The proper storage of flammable liquids is essential to ensuring the safety of employees, the public and the environment.
In fact, the improper storage of flammable liquids is one of the most common reasons why an industrial fire occurs, according to the Occupational Safety and Health Administration (OSHA).
Even the simplest action can result in the most lethal consequences.
In November 2017, an explosion erupted at a cosmetics factory in New Windsor, New York, after an employee improperly transferred hexamethyl disiloxane from a drum to another container. During this transfer process, the employee wiped down the drum. This friction created static electricity, which caused the drum to erupt in flames.
More than two dozen employees were injured and one killed in the explosion. A second explosion that occurred while emergency personnel were fighting the blaze injured seven firefighters, two of which received treatment at a burn unit.
A federal investigation resulted in 11 violations that included two repeat violations for the improper transfer and storage of flammable liquids. OSHA fined the company more than $200,000.
As a company, you are responsible for the safety of your employees and ensuring all state and federal guidelines for the safe storage of flammable liquids are met. Here is a list of what NOT to do when putting safety protocols in place regarding the storage of any flammable liquids on site.
Do NOT Dismiss Flash Points
A liquid’s flashpoint plays a critical role in determining what type of risk flammable liquids pose.
The NFPA classification system is based on a liquid’s flash point. Knowing how the liquids you are storing in your facility are classified is important for ensuring you are meeting what is required for those particular liquids.
A flash point is defined as, “the lowest temperature at which a substance generates a sufficient amount of vapor to form a vapor/air mixture that can be ignited.” While flammable liquids have a flash point under 100 degrees F, combustible liquids have a flashpoint at or above 100 degrees F.
It is important to note, however, that the definition above is somewhat different from RCRA regulations. It is essential to be familiar with both and to comply with RCRA regulations as well.
Under the RCRA, liquids that have a flashpoint of less than 140 degrees F are considered ignitable and are regulated with a D001 waste code. Liquids that have a flashpoint of greater than 140 degrees F are considered combustible and are not subject to federal regulations.
The lower the flash point, the easier the vapors of the liquid will ignite. This will impact certain storage requirements, from the location where flammable liquids can be stored to what can be stored in proximity to them. Under some guidelines, numbers may vary, so check with any federal or state guidelines that may apply to you.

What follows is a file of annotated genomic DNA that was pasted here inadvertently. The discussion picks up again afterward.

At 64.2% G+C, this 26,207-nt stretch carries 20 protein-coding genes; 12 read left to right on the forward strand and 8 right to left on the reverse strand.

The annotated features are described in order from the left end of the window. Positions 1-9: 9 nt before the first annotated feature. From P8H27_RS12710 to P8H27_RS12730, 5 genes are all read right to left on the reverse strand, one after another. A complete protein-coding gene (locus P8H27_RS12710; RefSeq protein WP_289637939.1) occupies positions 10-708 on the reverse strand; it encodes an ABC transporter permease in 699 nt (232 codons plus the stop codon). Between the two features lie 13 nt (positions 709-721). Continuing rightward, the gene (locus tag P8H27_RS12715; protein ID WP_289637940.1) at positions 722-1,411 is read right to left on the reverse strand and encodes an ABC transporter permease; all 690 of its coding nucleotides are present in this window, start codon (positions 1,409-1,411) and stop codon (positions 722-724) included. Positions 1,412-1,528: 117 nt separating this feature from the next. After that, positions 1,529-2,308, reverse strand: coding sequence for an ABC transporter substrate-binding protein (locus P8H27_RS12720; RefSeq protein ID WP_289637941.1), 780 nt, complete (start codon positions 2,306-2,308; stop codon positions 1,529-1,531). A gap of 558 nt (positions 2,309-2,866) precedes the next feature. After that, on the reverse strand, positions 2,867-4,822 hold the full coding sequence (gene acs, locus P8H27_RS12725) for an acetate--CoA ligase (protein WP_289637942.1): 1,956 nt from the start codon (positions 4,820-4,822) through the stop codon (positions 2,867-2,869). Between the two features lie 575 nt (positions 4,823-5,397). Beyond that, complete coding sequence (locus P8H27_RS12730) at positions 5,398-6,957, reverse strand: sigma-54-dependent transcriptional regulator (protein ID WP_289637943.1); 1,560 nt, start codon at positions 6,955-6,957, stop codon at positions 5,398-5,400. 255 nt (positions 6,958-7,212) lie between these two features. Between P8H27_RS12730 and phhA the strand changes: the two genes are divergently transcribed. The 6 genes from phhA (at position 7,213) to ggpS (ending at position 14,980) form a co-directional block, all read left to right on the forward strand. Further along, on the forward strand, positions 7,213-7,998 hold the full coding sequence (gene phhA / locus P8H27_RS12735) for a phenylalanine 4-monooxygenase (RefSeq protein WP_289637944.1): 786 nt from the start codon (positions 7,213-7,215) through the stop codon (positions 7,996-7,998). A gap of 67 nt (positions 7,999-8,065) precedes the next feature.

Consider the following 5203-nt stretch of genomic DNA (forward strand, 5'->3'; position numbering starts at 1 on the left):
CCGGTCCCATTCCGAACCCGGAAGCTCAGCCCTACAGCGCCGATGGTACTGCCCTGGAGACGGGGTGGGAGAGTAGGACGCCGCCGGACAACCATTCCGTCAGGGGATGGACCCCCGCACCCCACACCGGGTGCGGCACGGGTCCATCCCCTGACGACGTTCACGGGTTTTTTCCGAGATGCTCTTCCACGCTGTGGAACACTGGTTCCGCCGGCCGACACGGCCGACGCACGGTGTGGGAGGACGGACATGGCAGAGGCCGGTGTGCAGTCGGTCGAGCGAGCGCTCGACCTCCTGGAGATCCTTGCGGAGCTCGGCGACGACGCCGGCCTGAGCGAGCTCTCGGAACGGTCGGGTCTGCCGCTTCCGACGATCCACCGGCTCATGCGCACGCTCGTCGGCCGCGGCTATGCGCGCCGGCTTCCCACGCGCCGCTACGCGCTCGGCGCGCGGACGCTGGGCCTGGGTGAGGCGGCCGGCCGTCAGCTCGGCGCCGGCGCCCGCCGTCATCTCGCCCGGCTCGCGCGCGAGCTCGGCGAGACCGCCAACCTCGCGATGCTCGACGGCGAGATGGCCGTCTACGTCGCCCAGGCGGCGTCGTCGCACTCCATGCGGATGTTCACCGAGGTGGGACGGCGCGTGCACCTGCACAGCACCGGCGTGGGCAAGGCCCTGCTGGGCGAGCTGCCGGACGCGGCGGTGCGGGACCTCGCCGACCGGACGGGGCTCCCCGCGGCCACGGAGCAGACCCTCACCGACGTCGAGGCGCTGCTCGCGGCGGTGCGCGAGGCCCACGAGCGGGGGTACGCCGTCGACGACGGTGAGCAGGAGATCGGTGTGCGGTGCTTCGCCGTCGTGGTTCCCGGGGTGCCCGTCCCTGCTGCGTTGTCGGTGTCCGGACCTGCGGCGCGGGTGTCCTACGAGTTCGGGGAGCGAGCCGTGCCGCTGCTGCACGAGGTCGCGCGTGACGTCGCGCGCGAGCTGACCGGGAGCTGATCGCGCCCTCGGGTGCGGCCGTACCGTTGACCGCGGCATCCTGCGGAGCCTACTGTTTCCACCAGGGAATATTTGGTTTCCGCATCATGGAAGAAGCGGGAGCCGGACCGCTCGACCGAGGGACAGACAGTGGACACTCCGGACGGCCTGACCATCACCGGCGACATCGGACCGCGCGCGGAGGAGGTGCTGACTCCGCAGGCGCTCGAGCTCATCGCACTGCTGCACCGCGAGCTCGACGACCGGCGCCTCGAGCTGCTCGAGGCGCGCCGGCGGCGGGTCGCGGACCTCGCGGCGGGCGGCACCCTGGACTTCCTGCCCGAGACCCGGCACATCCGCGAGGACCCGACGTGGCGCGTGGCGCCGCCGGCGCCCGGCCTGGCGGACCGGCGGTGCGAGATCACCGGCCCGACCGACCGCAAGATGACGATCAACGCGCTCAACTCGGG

You can read more about how flash points and boiling points determine how flammable liquids are classified in our overview of flammable liquids classes.
Do NOT Store Liquids In The Wrong Container Sizes
In the state of California, there are specific requirements for each sub-classification of flammable and combustible liquids. For example, there are requirements for the container size and quantities of flammable and combustible liquids found in a laboratory.
A glass container, for instance, can hold 1 pint of a Class IA liquid, but can hold 1 gallon of a Class II liquid. Typical Class IA liquids include methyl chloride and ethylene oxide. Typical Class II liquids include diesel fuel and pine tar.
There is one exception to this, however, to note. Approved containers and portable tanks that these hazardous materials arrive in from a supplier are acceptable as long as they are compliant with U.S. Department of Transportation (DOT) requirements.
Make sure containers are regularly inspected as well. Look for leaks or deteriorating containers, as well as any spills or conditions that may cause concern.
Do NOT Store Liquids In Dangerous Locations
Even if flammable liquids are stored in the correct containers, those containers must be placed in locations where there is a low threat or no threat of danger.
Storage containers should always be out of the way and never blocking stairwells or exits. Rather, they should be located in safe, secure locations. In fact, most local regulations require that companies keep flammable liquids in fire-proof storage cabinets.